MacKay won't run to lead new party

Young leader of federal Tories hints he will seek Conservative leadership another time; meanwhile, Tory MP from Quebec quits politics.

Former Progressive Conservative leader Peter MacKay announced Tuesday that he will not run for the leadership of the new party he helped create.

"My heart said, 'Go,' but my head said, 'No,'" said MacKay at an Ottawa news conference. "To be frank, it just wasn't there, not there this time."

The 38-year-old politician acknowledged that just seven months after he won the Progressive Conservative leadership, he lacked the funds he would need to run a credible campaign. But he stressed that he reserved the right to seek the party's top job another time.

"I'm stepping back, not out. Sometimes it is necessary to get out of the traffic to see the road ahead," he said.

If he had launched a leadership bid, MacKay would have had trouble living down his reputation as someone who broke his word on the way to ending the life of his party.

The day he won the Tory leadership, he promised rival David Orchard that he would not merge with the Alliance. He later entered into secret negotiations and did just that.

"Some were using the gangplank to hit me over the head with," he acknowledged.

MacKay refused to say who he'll back in the race, a day after former Alliance leader Stephen Harper became the only candidate officially in the race to lead the new Conservative Party of Canada.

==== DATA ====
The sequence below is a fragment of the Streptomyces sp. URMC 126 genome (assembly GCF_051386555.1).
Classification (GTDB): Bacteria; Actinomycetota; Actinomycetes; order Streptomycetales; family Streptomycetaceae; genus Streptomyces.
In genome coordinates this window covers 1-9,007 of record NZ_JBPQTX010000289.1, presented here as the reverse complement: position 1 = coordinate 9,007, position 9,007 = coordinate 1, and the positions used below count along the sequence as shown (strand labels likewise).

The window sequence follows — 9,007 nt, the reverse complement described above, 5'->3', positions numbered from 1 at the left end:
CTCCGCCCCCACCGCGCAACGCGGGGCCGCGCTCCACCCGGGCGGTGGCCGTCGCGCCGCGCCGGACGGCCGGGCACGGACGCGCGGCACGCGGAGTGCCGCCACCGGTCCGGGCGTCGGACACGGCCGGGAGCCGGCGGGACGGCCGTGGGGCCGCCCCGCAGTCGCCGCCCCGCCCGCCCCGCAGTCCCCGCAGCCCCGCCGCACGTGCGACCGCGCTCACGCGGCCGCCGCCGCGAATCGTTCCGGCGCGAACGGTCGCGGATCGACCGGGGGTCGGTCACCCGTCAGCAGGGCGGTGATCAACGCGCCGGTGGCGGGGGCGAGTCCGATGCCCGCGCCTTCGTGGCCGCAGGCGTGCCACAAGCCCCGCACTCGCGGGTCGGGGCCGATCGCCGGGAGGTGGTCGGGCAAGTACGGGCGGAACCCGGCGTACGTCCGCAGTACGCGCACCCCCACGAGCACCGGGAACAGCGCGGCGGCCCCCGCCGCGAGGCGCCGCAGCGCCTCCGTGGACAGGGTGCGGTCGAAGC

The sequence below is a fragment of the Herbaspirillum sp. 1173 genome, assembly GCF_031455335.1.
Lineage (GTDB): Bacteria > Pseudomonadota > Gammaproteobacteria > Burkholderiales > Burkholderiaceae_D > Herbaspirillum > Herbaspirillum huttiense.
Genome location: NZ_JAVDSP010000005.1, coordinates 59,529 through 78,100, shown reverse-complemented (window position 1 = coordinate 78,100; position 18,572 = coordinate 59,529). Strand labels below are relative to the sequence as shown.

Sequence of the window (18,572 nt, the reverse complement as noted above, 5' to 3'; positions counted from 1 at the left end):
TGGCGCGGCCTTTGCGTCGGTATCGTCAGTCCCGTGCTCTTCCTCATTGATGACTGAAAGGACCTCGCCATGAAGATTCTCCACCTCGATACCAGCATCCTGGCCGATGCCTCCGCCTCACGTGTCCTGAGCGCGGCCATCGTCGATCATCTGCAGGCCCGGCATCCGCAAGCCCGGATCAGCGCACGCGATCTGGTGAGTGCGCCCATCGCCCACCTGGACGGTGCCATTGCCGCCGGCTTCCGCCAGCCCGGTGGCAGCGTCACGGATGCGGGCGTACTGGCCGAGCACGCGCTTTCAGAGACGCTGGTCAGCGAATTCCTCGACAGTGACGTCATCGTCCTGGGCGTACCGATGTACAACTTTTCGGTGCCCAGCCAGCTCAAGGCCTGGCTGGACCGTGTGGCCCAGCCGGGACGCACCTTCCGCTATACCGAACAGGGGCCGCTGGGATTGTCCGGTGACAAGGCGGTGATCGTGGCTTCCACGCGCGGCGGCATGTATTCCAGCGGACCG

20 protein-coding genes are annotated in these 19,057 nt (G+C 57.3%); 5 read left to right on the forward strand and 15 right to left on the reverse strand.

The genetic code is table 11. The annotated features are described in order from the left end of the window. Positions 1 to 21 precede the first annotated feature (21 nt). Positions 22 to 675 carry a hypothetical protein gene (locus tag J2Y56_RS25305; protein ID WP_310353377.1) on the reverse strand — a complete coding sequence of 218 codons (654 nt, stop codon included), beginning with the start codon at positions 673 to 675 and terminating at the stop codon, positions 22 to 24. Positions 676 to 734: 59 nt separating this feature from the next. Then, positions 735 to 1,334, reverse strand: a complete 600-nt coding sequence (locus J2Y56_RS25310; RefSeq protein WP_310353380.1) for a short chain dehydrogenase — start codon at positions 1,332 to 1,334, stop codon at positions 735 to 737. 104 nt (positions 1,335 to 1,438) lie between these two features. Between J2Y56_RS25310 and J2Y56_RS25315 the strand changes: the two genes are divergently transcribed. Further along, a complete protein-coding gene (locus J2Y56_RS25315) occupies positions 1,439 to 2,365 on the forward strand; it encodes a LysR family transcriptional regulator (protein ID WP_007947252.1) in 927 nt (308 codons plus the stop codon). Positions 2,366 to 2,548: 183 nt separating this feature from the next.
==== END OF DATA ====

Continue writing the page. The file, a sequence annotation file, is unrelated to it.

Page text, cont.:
"Yes, I think Stephen Harper is beatable," he said. "I think this is going to be a very interesting race."

MacKay will run as a candidate for the Conservatives in an anticipated spring election, and encourage other Progressive Conservatives to stick around and rebuild the right in Canada.

The MP from Pictou-Antigonish-Guysborough in Nova Scotia was under pressure to run from the Atlantic premiers, all of whom are Progressive Conservatives. They are concerned that Atlantic views won't make it into the leadership campaign if the region doesn't field a candidate.

That looks increasingly unlikely, given MacKay's decision.

The three candidates most widely expected to join Harper in the competition leading up to the March 19 selection of a new boss are MP Chuck Strahl from British Columbia, former Ontario health minister Tony Clement and Magna CEO and president Belinda Stronach, also from Ontario.

Meanwhile, another former Tory MP has announced that he won't be a part of the new Conservative party.

André Bachand was the PC party's only MP from Quebec, and has held his seat since 1997. He said the new Conservative party is just too right wing for him.

"It's the old Reform. Now Stephen Harper is the only candidate ... So what kind of signal are we sending to the people of Quebec and the rest of Canada? It might be a takeover."

Bachand was heavily courted by the federal Liberals to cross the floor rather than quit politics, but turned down the appeal.

He will sit as an Independent for his rural riding of Richmond-Arthabaska until the next federal election.